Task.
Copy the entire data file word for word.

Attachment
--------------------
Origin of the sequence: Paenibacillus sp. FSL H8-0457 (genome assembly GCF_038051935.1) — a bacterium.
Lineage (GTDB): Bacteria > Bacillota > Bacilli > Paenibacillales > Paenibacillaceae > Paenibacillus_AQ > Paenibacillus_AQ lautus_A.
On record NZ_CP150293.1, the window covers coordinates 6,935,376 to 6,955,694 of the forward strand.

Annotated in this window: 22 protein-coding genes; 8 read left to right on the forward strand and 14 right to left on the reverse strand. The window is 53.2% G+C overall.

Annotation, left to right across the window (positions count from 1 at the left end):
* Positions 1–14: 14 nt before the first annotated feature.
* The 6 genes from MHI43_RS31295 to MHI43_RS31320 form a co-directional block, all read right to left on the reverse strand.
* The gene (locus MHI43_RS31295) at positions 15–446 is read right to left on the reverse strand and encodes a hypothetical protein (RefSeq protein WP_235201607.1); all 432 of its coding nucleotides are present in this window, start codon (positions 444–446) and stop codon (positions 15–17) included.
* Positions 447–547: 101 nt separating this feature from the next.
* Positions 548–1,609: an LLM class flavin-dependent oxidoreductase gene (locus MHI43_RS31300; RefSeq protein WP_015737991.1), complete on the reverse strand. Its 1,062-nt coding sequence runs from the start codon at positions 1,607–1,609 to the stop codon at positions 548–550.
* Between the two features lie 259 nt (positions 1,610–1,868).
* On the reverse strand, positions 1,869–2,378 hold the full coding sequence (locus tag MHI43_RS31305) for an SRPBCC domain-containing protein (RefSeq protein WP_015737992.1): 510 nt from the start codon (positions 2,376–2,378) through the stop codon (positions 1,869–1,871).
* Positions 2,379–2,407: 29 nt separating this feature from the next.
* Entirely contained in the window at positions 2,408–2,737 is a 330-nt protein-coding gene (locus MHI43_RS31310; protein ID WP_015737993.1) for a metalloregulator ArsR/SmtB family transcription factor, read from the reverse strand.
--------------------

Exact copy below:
Origin of the sequence: Paenibacillus sp. FSL H8-0457 (genome assembly GCF_038051935.1) — a bacterium.
Lineage (GTDB): Bacteria > Bacillota > Bacilli > Paenibacillales > Paenibacillaceae > Paenibacillus_AQ > Paenibacillus_AQ lautus_A.
On record NZ_CP150293.1, the window covers coordinates 6,935,376 to 6,955,694 of the forward strand.

Annotated in this window: 22 protein-coding genes; 8 read left to right on the forward strand and 14 right to left on the reverse strand. The window is 53.2% G+C overall.

Annotation, left to right across the window (positions count from 1 at the left end):
* Positions 1–14: 14 nt before the first annotated feature.
* The 6 genes from MHI43_RS31295 to MHI43_RS31320 form a co-directional block, all read right to left on the reverse strand.
* The gene (locus MHI43_RS31295) at positions 15–446 is read right to left on the reverse strand and encodes a hypothetical protein (RefSeq protein WP_235201607.1); all 432 of its coding nucleotides are present in this window, start codon (positions 444–446) and stop codon (positions 15–17) included.
* Positions 447–547: 101 nt separating this feature from the next.
* Positions 548–1,609: an LLM class flavin-dependent oxidoreductase gene (locus MHI43_RS31300; RefSeq protein WP_015737991.1), complete on the reverse strand. Its 1,062-nt coding sequence runs from the start codon at positions 1,607–1,609 to the stop codon at positions 548–550.
* Between the two features lie 259 nt (positions 1,610–1,868).
* On the reverse strand, positions 1,869–2,378 hold the full coding sequence (locus tag MHI43_RS31305) for an SRPBCC domain-containing protein (RefSeq protein WP_015737992.1): 510 nt from the start codon (positions 2,376–2,378) through the stop codon (positions 1,869–1,871).
* Positions 2,379–2,407: 29 nt separating this feature from the next.
* Entirely contained in the window at positions 2,408–2,737 is a 330-nt protein-coding gene (locus MHI43_RS31310; protein ID WP_015737993.1) for a metalloregulator ArsR/SmtB family transcription factor, read from the reverse strand.